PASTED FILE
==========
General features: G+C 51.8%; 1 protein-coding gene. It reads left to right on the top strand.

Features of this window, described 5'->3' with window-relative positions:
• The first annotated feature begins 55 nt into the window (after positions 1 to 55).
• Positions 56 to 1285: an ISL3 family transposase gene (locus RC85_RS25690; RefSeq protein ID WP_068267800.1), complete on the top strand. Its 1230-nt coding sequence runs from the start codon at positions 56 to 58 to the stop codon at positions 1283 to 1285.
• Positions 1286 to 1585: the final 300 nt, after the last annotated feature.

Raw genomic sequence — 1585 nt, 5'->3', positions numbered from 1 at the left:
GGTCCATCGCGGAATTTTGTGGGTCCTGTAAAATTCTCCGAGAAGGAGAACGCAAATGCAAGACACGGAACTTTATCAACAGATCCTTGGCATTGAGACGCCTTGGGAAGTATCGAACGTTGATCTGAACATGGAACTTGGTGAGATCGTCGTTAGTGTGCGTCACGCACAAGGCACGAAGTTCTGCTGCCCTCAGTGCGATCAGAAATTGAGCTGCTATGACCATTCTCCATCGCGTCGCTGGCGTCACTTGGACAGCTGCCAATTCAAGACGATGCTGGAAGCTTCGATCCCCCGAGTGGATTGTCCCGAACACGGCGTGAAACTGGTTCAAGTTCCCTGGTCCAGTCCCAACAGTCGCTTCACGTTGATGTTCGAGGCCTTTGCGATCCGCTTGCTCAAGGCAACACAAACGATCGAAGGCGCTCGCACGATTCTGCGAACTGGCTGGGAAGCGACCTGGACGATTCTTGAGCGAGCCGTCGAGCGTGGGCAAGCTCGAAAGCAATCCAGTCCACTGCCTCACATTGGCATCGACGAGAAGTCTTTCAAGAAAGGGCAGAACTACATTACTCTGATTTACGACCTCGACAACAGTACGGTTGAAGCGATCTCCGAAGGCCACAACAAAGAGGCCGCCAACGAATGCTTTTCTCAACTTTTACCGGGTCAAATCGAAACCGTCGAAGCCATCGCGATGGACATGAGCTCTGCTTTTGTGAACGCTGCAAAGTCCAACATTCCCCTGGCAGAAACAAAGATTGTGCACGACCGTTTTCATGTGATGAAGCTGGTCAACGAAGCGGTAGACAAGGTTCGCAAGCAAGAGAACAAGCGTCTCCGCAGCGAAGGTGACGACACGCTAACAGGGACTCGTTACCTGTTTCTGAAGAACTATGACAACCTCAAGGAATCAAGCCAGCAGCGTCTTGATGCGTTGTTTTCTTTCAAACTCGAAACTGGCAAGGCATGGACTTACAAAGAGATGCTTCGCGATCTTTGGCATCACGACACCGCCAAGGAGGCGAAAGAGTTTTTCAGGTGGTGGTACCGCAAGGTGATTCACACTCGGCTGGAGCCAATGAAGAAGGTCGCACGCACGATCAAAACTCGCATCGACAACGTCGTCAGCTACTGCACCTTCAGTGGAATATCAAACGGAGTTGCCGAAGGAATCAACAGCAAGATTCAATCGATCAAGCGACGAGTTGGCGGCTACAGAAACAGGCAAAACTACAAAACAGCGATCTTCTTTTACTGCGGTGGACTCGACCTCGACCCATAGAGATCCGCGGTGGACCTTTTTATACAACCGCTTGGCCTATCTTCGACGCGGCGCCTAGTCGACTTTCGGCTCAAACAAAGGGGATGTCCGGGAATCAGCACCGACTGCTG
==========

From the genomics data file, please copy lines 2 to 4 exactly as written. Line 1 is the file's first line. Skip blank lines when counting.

Features of this window, described 5'->3' with window-relative positions:
• The first annotated feature begins 55 nt into the window (after positions 1 to 55).
• Positions 56 to 1285: an ISL3 family transposase gene (locus RC85_RS25690; RefSeq protein ID WP_068267800.1), complete on the top strand. Its 1230-nt coding sequence runs from the start codon at positions 56 to 58 to the stop codon at positions 1283 to 1285.